Imraguen people

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The Imraguen, or Imeraguen (Berber: Imragen), are an ethnic group or tribe of Mauritania and Western Sahara. They were estimated at around 5,000 individuals in the 1970s.[1] Most members of the group live in fishing villages in the Banc d'Arguin National Park, located on the Atlantic coast of Mauritania.

The Imraguen are believed to descend from the Bafour people. The name Imraguen (Berber orthography: imragen) is a Berber word meaning "fishermen". They are Muslims of the Sunni Maliki rite. They speak Hassaniya Arabic with some Berber vocabulary related to fishing;[2] their dialect is referred to as the Imraguen language.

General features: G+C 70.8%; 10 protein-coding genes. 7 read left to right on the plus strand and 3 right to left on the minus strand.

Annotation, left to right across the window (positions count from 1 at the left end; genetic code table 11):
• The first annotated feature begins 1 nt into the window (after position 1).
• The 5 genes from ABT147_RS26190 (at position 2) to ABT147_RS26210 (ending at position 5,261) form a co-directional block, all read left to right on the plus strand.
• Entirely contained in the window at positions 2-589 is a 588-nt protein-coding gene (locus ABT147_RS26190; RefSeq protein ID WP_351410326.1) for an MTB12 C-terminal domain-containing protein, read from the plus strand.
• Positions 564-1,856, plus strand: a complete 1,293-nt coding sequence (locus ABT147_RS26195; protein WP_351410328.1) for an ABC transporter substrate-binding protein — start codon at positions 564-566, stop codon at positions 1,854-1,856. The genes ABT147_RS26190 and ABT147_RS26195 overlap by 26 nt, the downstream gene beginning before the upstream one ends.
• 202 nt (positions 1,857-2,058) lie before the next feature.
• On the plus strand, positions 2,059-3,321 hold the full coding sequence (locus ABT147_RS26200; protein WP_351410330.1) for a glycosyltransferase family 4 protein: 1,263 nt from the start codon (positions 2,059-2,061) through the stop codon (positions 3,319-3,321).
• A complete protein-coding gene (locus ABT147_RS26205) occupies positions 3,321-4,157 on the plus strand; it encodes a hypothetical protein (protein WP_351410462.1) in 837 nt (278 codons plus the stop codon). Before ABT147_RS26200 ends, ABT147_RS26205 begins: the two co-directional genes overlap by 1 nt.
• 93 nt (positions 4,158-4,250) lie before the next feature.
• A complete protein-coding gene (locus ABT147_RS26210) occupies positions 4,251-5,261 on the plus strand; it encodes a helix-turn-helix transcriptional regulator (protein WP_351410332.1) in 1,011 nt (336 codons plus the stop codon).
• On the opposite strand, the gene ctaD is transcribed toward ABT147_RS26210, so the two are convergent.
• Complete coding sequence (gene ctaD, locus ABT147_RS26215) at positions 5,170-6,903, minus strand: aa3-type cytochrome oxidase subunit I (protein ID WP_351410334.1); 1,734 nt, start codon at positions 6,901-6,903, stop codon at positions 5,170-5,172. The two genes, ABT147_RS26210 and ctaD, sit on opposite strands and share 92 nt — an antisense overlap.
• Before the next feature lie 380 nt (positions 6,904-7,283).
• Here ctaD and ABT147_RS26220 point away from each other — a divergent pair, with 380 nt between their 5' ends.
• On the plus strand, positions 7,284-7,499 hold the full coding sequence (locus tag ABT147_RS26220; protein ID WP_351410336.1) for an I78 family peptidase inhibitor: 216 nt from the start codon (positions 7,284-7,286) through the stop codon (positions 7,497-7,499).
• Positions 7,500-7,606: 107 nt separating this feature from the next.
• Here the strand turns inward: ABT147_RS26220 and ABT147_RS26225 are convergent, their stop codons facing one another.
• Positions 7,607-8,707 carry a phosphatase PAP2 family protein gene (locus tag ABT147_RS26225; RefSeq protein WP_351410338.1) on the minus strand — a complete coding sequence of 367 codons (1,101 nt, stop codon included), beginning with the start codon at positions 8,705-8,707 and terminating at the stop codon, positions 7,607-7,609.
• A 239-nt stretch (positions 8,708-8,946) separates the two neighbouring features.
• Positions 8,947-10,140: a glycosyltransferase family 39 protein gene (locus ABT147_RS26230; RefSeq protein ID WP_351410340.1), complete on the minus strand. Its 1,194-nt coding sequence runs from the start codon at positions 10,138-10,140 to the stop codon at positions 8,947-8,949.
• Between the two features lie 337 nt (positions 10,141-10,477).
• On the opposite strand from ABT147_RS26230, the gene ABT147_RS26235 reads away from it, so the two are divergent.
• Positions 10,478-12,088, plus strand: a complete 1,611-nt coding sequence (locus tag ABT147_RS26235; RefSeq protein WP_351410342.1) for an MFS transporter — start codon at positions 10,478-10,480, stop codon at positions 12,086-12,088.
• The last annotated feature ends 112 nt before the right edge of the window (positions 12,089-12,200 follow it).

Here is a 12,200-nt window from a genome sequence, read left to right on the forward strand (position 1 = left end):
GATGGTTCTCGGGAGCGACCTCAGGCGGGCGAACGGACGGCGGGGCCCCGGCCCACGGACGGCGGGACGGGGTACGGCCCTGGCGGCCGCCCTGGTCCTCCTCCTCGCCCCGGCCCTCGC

Militarily powerless, they were traditionally reduced to the degrading lower-caste status of Znaga, forcibly ruled and taxed (horma) by more powerful Berber, Hassane and Zawia tribes, such as the Oulad Delim and Ouled Bou Sbaa.

See also[edit]


  1. ^ Virginia Thompson and Richard Adloff, The Western Saharans, 1980, ISBN 0-7099-0369-3, page 50
  2. ^ Hammarström (2015) Ethnologue 16/17/18th editions: a comprehensive review: online appendices

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